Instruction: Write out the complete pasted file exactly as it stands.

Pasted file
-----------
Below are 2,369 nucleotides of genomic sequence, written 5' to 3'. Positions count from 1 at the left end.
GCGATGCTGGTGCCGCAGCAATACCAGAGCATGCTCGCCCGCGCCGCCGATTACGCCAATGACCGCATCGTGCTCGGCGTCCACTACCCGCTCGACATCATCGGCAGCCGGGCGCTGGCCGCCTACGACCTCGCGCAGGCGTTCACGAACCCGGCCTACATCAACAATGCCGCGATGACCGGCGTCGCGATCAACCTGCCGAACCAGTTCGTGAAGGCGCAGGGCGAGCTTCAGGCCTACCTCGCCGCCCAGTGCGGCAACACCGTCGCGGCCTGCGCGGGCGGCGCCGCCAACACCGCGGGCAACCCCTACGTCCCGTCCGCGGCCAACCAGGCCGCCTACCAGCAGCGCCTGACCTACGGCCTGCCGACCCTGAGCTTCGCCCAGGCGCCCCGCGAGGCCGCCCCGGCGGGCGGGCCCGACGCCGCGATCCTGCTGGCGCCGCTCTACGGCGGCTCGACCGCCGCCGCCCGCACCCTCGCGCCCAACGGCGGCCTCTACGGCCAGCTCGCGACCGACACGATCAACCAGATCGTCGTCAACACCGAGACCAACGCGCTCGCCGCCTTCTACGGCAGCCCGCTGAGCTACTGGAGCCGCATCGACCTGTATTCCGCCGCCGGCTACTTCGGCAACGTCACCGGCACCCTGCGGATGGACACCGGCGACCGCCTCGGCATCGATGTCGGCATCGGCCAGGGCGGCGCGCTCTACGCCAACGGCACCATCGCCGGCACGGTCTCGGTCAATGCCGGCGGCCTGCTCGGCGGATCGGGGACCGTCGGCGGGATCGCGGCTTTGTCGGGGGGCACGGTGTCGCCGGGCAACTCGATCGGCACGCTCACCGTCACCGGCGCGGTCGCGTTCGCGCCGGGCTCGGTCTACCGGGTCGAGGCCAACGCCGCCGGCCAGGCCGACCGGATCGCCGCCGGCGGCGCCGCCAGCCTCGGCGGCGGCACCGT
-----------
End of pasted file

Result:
Below are 2,369 nucleotides of genomic sequence, written 5' to 3'. Positions count from 1 at the left end.
GCGATGCTGGTGCCGCAGCAATACCAGAGCATGCTCGCCCGCGCCGCCGATTACGCCAATGACCGCATCGTGCTCGGCGTCCACTACCCGCTCGACATCATCGGCAGCCGGGCGCTGGCCGCCTACGACCTCGCGCAGGCGTTCACGAACCCGGCCTACATCAACAATGCCGCGATGACCGGCGTCGCGATCAACCTGCCGAACCAGTTCGTGAAGGCGCAGGGCGAGCTTCAGGCCTACCTCGCCGCCCAGTGCGGCAACACCGTCGCGGCCTGCGCGGGCGGCGCCGCCAACACCGCGGGCAACCCCTACGTCCCGTCCGCGGCCAACCAGGCCGCCTACCAGCAGCGCCTGACCTACGGCCTGCCGACCCTGAGCTTCGCCCAGGCGCCCCGCGAGGCCGCCCCGGCGGGCGGGCCCGACGCCGCGATCCTGCTGGCGCCGCTCTACGGCGGCTCGACCGCCGCCGCCCGCACCCTCGCGCCCAACGGCGGCCTCTACGGCCAGCTCGCGACCGACACGATCAACCAGATCGTCGTCAACACCGAGACCAACGCGCTCGCCGCCTTCTACGGCAGCCCGCTGAGCTACTGGAGCCGCATCGACCTGTATTCCGCCGCCGGCTACTTCGGCAACGTCACCGGCACCCTGCGGATGGACACCGGCGACCGCCTCGGCATCGATGTCGGCATCGGCCAGGGCGGCGCGCTCTACGCCAACGGCACCATCGCCGGCACGGTCTCGGTCAATGCCGGCGGCCTGCTCGGCGGATCGGGGACCGTCGGCGGGATCGCGGCTTTGTCGGGGGGCACGGTGTCGCCGGGCAACTCGATCGGCACGCTCACCGTCACCGGCGCGGTCGCGTTCGCGCCGGGCTCGGTCTACCGGGTCGAGGCCAACGCCGCCGGCCAGGCCGACCGGATCGCCGCCGGCGGCGCCGCCAGCCTCGGCGGCGGCACCGT